The celebration inside the W.E.B. Du Bois Medal ceremony was tempered by some harsh truths: The fight for African-American equality is not over, there is more work to be done, and everyone is implicated.
On the heels of a bruising year that saw the deaths of Freddie Gray and Sandra Bland while in police custody, and the mass killings at the Emanuel African Methodist Episcopal Church in Charleston, S.C., the Hutchins Center for African & African American Research on Wednesday afternoon honored seven luminaries whose pivotal social and cultural contributions follow in Du Bois’ footsteps and “represent both the triumphs of the work that has been done and the vastness of the work that needs to be done,” said Harvard’s Henry Louis Gates Jr. in his opening remarks.
“Indeed, ladies and gentlemen,” Gates added, “black lives matter.”
The honorees were varied and accomplished. They included recent U.S. Attorney General Eric Holder, Children’s Defense Fund founder Marian Wright Edelman, businesswoman Mellody Hobson, journalist Charlayne Hunter-Gault, hip-hop artist Nasir “Nas” Jones, and photographer Carrie Mae Weems. But one, receiving his award in absentia, floated, you might say, like a butterfly: the legendary boxer and activist Muhammad Ali.
In a special video message tracing his championships and audacious proclamations that rattled and electrified America during the 1960s and ’70s, Ali donned his medal alongside his wife, Yolanda.
“Like Dr. Du Bois, Muhammad was very enlightened, and recognized and represented the truth, regardless of what other people thought,” Yolanda Ali said. “He did not fear the establishment.”
Acknowledging how Ali has slowed down due to Parkinson’s disease, his wife said he remains very much an activist — and one who is still fighting.
In presenting the medal to Holder, Harvard Law School Dean Martha Minow said his “priorities as attorney general showed a man committed to transformative change and the work that it entails: defending the president’s health care reform, advocating for equal marriage, espousing immigration reform, commitment to changing the criminal-justice system, and fervently opposing the recent and ugly chipping away of voting rights.”
“It is an honor for me to receive this award, named for the person who laid the intellectual and historical foundations to all the progress that was made in the 20th century,” said Holder, pausing momentarily to address his cell phone, which was ringing to the Temptations’ “Since I Lost My Baby.”
Harvard President Drew Faust presented the medal to Edelman, “the nation’s leading advocate for children,” Faust said, and the first African-American woman admitted to the bar in Mississippi in 1963. In founding and leading the Children’s Defense Fund, Edelman worked “to ensure every child a healthy start, a head start, a fair start, and a safe start,” Faust said.
In her remarks, Edelman addressed inequalities in education for minority children, saying, “We need every one of these children to be educated and healthy. And we neglect them at our peril.”
In the end, everyone is in the same boat, she said. “Don’t ever forget the ark was built by amateurs, and the Titanic was built by experts. We cannot expect the experts to resolve the issues on the Mississippi Delta. We’ve got to get out there and do it ourselves. Change is built from the ground up.”
Harvard Business School Dean Nitin Nohria praised Hobson’s commitment to financial literacy, working with people of color of all ages on money management and investment issues.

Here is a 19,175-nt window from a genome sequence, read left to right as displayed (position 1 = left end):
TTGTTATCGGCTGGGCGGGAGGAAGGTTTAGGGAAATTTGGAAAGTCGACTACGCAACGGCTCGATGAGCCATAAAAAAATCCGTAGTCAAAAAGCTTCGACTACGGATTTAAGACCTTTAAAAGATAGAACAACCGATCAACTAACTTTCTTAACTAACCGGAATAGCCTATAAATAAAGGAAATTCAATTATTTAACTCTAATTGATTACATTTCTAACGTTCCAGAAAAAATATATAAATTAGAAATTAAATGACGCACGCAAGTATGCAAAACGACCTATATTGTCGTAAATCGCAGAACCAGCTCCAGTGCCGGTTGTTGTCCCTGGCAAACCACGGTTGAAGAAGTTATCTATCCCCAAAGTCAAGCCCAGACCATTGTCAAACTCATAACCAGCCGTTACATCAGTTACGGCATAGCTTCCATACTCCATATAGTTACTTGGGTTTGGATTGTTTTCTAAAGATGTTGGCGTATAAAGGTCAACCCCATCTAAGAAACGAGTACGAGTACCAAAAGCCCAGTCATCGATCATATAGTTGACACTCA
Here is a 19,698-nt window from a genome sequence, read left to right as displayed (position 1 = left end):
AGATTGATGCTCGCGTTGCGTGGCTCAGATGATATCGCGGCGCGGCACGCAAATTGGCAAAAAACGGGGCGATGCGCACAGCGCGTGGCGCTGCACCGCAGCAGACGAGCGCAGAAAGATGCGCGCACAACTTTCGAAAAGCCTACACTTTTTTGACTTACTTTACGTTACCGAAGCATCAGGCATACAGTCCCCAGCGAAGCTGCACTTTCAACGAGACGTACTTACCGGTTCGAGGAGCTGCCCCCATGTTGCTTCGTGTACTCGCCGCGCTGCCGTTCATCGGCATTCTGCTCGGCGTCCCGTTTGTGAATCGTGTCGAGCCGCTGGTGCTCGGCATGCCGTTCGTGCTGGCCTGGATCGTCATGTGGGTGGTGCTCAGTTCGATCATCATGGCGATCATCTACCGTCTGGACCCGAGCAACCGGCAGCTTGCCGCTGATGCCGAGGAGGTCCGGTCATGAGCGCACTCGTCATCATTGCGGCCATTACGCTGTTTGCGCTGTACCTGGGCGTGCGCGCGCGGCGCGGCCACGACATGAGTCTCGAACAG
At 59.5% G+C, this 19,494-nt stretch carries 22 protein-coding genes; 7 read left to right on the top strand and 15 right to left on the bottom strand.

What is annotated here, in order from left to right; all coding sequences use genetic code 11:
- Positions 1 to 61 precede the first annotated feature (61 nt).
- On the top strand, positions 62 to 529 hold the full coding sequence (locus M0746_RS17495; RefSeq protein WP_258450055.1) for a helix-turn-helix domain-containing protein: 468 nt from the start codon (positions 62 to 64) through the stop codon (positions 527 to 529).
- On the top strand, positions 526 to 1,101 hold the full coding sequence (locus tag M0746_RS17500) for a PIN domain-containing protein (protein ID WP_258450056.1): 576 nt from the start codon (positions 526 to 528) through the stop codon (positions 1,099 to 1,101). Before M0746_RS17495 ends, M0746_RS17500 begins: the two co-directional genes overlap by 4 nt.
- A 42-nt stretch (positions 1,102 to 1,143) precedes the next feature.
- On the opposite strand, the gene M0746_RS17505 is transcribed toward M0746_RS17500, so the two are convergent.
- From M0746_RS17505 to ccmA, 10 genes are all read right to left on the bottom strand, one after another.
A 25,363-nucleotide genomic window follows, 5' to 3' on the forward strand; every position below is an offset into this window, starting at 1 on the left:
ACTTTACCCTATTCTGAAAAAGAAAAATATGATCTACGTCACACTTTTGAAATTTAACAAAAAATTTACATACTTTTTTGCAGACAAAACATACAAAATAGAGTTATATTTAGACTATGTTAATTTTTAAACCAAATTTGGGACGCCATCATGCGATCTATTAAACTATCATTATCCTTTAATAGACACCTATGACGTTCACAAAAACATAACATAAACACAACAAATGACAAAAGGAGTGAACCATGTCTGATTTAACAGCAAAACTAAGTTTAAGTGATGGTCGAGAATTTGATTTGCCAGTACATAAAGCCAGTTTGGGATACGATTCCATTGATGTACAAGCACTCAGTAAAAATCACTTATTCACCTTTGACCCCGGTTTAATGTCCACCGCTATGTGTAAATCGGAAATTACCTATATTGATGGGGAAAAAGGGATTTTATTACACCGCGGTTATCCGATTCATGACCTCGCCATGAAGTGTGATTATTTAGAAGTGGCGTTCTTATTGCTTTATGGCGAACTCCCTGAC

“It’s been a calling that I’ve been so proud, so fulfilled in doing,” said Hobson.
Robin Kelsey, Harvard’s Shirley Carter Burden Professor of Photography, presented the medal to Weems, noting that the “upper reaches of the art world remain very male and very pale, and against long odds Weems has won great distinction.”
Glenn H. Hutchins ’77, J.D.-M.B.A. ’83, bestowed the medal to his friend Hunter-Gault, “an icon in the Civil Rights Movement, and a renowned journalist,” he said.
Hunter-Gault was thrust into the national spotlight when she became one of the first two blacks to enroll at the University of Georgia, spurring rioting and a suspension from the college “for her own safety.”
Inspired to enter journalism by the comic strip “Brenda Starr,” Hunter-Gault famously petitioned The New York Times to forfeit the descriptor “negro” in favor of black, and went on to win two Emmys and a Peabody Award.
“As I pursued my profession, in the forefront of my mind were those who have no voice,” said Hunter-Gault. “And to this day, far too many of those who have no voice are women: women as weapons of war, where they are being in raped in places like the Congo and South Sudan or Northern Nigeria in the path of Boko Haram.”
Professor and Hiphop Archive Director Marcyliena Morgan introduced Nas.
“Part poet, entrepreneur, intellectual, metaphysician, wordsmith, Nas is widely considered one of the greatest hip-hop artists of all time,” she said. “His albums are lyrical ethnographies, where the plight of urban life is simultaneously chastised and romanticized. His lyrics go beyond autobiography to explore politics, family, religion, and race.”
A soft-spoken Nas called receiving the award “surreal.” He said he had waited for the day that hip-hop received its due as an art form, but he never dreamed that it would be acknowledged by Harvard.
“This is the thing I want kids to see,” he said. “This is a light that I like on me. This is what I hope kids from my neighborhood can see, and want to be. I hope I can be a great role model for those kids.”
Also awarded was Hutchins Center supporter Richard D. Cohen, whose eponymous lecture series takes up key issues in African and African-American art history, and Ethelbert Cooper, who funded the center’s new Cooper Gallery, which has been open for a year.